Meanwhile, the true Jerusalem seems to be anywhere Baxter is not; wherever the poet carries his private shortcomings, the flawless world of Hiruharama cannot exist. “Agnes, I think, is out of it— / In Wanganui in her sister’s house / Where the trees are cut down by the chainsaw and the ripsaw.” Another allusion to the Biblical entry into Jerusalem, the sonnet’s last lines take the spirit of Hiruharama and place it outside the commune. However, because this is Baxter’s poem, that spirit is a skewed version of the original, full of environmental violence as much as joy. “And the disciples went, and did as Jesus commanded them, and brought the ass, and the colt, and put on them their clothes, and they set him thereon. And a very great multitude spread their garments in the way; others cut down branches from the trees, and strawed them in the way” (Matthew. 21. 6-8). Where the Biblical description of Jesus’ arrival has a crowd stripping the branches from trees out of reverence, the image in the Jerusalem Sonnets links defoliation to an impersonal modern world where machinery upsets ecosystems. Baxter has no access to the place which is physically ready for a savior’s entrance. And even where the branches are laid down in preparation, the spirit behind the act is wrong: Public observances are not enough if the interior impetus that prompts them is false. As long as the forms of religion collide with its essence, Hiruharama will never thrive and Baxter never move through the impasse. As long as the forms of his poetry undercut his intent, correspondence art can’t resolve the inconsistencies between Baxter’s private and public lives.

Colin Durning is a kind of ghost himself, a confidante who sits on the margin between a personal confessor and an eavesdropper on Baxter’s conversations with himself and God. When Baxter addresses Durning directly, a tactic that epistolary form almost requires, it’s frequently in conjunction with death. Apostrophe to Colin in the Jerusalem Sonnets often marks the places where Baxter is contemplating mortality: “you know, Colin, / What I mean when I say, ‘Te Kare’—my life winds out” (JS). “Dear one,” Baxter says in Maori, doubling the apostrophe, once to Colin and once to God to stress the personal present tense. The dash that follows those addresses to the reader creates a caesura that chokes the flow of the line so that it comes, like Baxter’s existence, to a sudden stop. The clause that follows the dash is full of assonant long ‘i’s, “my,” “life,” “winds,” that slow the progress of the poem even further. Breaking the fourth wall, Baxter reminds us that the text is directed to a specific audience and that extra-diegetic readers are as good as spies overhearing a deathbed confession. While Colin may listen in on Baxter’s struggle with God, he is also included in the text as a primary reader. “Colin, comfort / May kill the heart” (JS). Meanwhile, outside readers of the Jerusalem Sonnets become intrusive presences themselves, another population of ghosts, excluded from the principal path of exchange. In a sequence about Baxter’s inability to gain inclusion with the saved, that exclusion becomes a key thematic point. Baxter’s dilemma becomes the reader’s; we follow his trajectory towards death without any expectation that his story will save us. Public and private spheres are once again in opposition, the unintended reader at odds with the addressee named in the text. Baxter’s source material in the Bible calls for an entirely different kind of letter:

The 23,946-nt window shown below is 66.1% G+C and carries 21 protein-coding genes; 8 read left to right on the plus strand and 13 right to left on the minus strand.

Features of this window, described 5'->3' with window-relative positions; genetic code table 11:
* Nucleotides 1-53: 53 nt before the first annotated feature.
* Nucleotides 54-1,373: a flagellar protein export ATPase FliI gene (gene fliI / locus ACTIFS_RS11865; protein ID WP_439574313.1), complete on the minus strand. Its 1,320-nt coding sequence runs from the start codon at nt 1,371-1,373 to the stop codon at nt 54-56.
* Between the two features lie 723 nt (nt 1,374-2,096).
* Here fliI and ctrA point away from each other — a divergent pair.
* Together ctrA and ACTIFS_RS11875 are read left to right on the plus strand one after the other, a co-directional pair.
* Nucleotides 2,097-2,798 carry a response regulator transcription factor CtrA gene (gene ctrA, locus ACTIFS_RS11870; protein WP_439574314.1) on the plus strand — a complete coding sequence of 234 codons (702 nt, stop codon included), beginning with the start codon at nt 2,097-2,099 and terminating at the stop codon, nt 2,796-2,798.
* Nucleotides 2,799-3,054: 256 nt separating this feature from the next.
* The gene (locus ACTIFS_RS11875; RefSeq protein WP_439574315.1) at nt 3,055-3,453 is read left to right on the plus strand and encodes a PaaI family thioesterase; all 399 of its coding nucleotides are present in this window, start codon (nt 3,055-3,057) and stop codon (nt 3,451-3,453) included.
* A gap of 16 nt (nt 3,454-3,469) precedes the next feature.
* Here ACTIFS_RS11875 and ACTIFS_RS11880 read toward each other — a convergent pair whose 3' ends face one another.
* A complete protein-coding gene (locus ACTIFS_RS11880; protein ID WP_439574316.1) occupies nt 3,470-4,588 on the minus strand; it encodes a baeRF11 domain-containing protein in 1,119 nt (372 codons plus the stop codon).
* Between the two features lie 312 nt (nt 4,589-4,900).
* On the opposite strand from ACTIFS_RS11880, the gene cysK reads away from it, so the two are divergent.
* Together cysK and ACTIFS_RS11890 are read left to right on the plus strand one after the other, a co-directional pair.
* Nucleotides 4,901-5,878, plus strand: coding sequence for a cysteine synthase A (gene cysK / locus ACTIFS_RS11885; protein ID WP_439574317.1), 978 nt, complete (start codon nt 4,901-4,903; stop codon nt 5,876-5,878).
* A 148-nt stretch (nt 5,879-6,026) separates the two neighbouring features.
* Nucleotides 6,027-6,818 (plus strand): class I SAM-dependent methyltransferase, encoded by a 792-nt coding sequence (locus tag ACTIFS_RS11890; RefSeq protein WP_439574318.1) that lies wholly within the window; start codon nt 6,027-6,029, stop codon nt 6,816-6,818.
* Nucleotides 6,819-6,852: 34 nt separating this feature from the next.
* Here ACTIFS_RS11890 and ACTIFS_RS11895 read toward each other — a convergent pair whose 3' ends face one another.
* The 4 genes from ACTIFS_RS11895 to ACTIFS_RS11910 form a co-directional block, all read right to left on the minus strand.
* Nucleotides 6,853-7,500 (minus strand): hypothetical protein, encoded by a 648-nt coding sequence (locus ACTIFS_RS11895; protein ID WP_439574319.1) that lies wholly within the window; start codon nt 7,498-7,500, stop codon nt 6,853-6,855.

To all that be in Rome, beloved of God, called to be saints: Grace to you and peace from God our Father, and the Lord Jesus Christ. First, I thank my God through Jesus Christ for you all, that your faith is spoken of throughout the whole world. For God is my witness, whom I serve with my spirit in the gospel of his Son, that without ceasing I make mention of you always in my prayers; Making request, if by any means now at length I might have a prosperous journey by the will of God to come unto you. For I long to see you, that I may impart unto you some spiritual gift, to the end ye may be established; That is, that I may be comforted together with you by the mutual faith both of you and me. (Romans 1.7-12)